Long days of interviews, resumes, and thank you notes were certainly worth it as TPE provided us with an incredible opportunity to meet with an enormous variety of institutions and refine our interview skills. The apprehension was high as we prepared for this whirlwind experience. Laura Rouse reflects, “As a bonafide introvert, the thought of attending The Placement Exchange was initially very overwhelming and intimidating for finding my first professional job. Though the nerves were in full force the first day, I can truly say that I have never felt so comfortable speaking and connecting with employers from a variety of institutions. While interviewing can seem like you are just trying to prove yourself over and over again, the employers at TPE are really looking to just get to know you and to mutually see if the school or position is the right fit.” ...continue reading "‘Twas the Night Before TPE"
When I was a new professional, I never expected to have an impact on the whole field of campus activities. Of course I hoped to influence my campus and its students, and I always planned to get involved in a professional association. Although, I didn’t really know what that meant or how to do it; I only knew that my professors, supervisors, and mentors all recommended getting involved professionally.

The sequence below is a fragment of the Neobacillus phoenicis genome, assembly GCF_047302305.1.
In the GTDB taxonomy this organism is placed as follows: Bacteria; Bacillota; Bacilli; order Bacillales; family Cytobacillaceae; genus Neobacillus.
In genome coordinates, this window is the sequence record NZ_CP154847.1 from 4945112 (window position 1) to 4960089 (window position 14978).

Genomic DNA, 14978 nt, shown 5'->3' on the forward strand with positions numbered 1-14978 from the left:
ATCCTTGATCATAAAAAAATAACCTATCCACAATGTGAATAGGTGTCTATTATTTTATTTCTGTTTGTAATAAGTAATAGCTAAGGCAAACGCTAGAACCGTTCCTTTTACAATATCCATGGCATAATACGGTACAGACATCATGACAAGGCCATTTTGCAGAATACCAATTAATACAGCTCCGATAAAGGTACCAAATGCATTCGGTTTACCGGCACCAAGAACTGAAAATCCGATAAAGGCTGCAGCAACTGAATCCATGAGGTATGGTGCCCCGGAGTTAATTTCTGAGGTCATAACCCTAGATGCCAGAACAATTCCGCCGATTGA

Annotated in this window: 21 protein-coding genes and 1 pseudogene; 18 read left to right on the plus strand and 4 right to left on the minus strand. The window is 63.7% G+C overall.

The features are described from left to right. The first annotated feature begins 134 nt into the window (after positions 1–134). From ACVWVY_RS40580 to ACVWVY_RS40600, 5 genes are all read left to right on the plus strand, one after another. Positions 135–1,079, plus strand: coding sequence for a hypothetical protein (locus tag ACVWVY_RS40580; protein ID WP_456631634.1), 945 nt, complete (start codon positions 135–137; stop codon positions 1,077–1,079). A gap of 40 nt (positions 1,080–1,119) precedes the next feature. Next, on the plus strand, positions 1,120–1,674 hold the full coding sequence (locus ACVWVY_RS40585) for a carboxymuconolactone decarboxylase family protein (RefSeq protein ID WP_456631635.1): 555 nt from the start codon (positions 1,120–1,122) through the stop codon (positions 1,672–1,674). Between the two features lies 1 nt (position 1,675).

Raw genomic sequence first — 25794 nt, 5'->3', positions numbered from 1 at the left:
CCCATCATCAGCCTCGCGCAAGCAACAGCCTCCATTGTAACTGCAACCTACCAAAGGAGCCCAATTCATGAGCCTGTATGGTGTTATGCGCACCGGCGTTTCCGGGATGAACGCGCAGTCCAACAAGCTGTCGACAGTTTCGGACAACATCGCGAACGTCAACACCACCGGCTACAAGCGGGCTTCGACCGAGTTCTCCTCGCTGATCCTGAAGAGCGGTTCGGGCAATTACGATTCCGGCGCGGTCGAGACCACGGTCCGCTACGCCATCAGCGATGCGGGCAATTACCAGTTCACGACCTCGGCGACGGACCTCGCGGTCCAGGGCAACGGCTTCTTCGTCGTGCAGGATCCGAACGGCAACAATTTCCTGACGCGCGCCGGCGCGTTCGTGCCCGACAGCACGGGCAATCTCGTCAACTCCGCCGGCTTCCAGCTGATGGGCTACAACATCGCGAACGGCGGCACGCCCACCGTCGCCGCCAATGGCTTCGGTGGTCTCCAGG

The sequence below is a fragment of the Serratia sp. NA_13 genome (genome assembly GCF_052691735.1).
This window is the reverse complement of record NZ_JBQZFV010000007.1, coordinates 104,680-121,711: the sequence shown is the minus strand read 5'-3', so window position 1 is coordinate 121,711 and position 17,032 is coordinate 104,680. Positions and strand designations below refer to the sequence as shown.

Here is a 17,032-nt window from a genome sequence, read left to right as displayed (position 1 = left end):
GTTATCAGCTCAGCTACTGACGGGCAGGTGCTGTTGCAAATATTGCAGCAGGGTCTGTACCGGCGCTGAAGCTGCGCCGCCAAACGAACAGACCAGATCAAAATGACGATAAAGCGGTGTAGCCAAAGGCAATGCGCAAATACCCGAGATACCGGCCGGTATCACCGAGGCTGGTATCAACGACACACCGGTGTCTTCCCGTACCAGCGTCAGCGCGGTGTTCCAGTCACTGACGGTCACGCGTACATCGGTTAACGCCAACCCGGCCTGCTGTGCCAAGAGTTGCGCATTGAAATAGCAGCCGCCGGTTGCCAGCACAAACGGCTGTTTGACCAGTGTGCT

Fast forward seven years to 2018. I’ve held several volunteer roles with the National Association for Campus Activities (NACA), and I currently am serving as the Chair for the Education Advisory Group (EAG), a set of 8 professionals from across the country who provide guidance on the educational priorities of the association. That means I work directly with NACA’s Director for Education and Research and other national office staff on the association’s professional development offerings. In my time on the EAG, we’ve advised on a variety of topics, including webinars, podcasts, conferences, and marketing opportunities. We conducted focus groups of members to better understand the professional development needs of the association. I developed a rubric for reviewing submissions for educational sessions to improve the quality and consistency of educational sessions at conferences, and I am currently leading the effort to update the NACA competencies for campus activities professionals....continue reading "Influencing the Field of Campus Activities through Volunteering with NACA"